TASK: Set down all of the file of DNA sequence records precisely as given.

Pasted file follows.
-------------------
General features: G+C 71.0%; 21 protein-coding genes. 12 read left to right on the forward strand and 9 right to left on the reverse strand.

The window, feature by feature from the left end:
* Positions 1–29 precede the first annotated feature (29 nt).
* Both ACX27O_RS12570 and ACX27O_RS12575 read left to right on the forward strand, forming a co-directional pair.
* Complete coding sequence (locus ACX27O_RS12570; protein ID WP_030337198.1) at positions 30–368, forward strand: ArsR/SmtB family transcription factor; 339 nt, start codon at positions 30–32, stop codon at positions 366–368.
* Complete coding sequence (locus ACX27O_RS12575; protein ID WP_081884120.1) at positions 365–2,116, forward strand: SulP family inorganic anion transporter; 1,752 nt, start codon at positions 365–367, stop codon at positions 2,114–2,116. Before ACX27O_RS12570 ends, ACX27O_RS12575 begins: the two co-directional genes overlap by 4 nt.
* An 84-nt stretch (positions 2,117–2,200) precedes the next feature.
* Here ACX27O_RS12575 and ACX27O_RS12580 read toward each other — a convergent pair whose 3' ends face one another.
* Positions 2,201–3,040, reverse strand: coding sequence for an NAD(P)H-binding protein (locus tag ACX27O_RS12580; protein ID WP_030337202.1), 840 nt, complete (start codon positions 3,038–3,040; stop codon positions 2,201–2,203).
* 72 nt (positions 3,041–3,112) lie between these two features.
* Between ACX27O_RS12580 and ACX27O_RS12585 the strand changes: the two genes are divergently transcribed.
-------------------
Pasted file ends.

General features: G+C 71.0%; 21 protein-coding genes. 12 read left to right on the forward strand and 9 right to left on the reverse strand.

The window, feature by feature from the left end:
* Positions 1–29 precede the first annotated feature (29 nt).
* Both ACX27O_RS12570 and ACX27O_RS12575 read left to right on the forward strand, forming a co-directional pair.
* Complete coding sequence (locus ACX27O_RS12570; protein ID WP_030337198.1) at positions 30–368, forward strand: ArsR/SmtB family transcription factor; 339 nt, start codon at positions 30–32, stop codon at positions 366–368.
* Complete coding sequence (locus ACX27O_RS12575; protein ID WP_081884120.1) at positions 365–2,116, forward strand: SulP family inorganic anion transporter; 1,752 nt, start codon at positions 365–367, stop codon at positions 2,114–2,116. Before ACX27O_RS12570 ends, ACX27O_RS12575 begins: the two co-directional genes overlap by 4 nt.
* An 84-nt stretch (positions 2,117–2,200) precedes the next feature.
* Here ACX27O_RS12575 and ACX27O_RS12580 read toward each other — a convergent pair whose 3' ends face one another.
* Positions 2,201–3,040, reverse strand: coding sequence for an NAD(P)H-binding protein (locus tag ACX27O_RS12580; protein ID WP_030337202.1), 840 nt, complete (start codon positions 3,038–3,040; stop codon positions 2,201–2,203).
* 72 nt (positions 3,041–3,112) lie between these two features.
* Between ACX27O_RS12580 and ACX27O_RS12585 the strand changes: the two genes are divergently transcribed.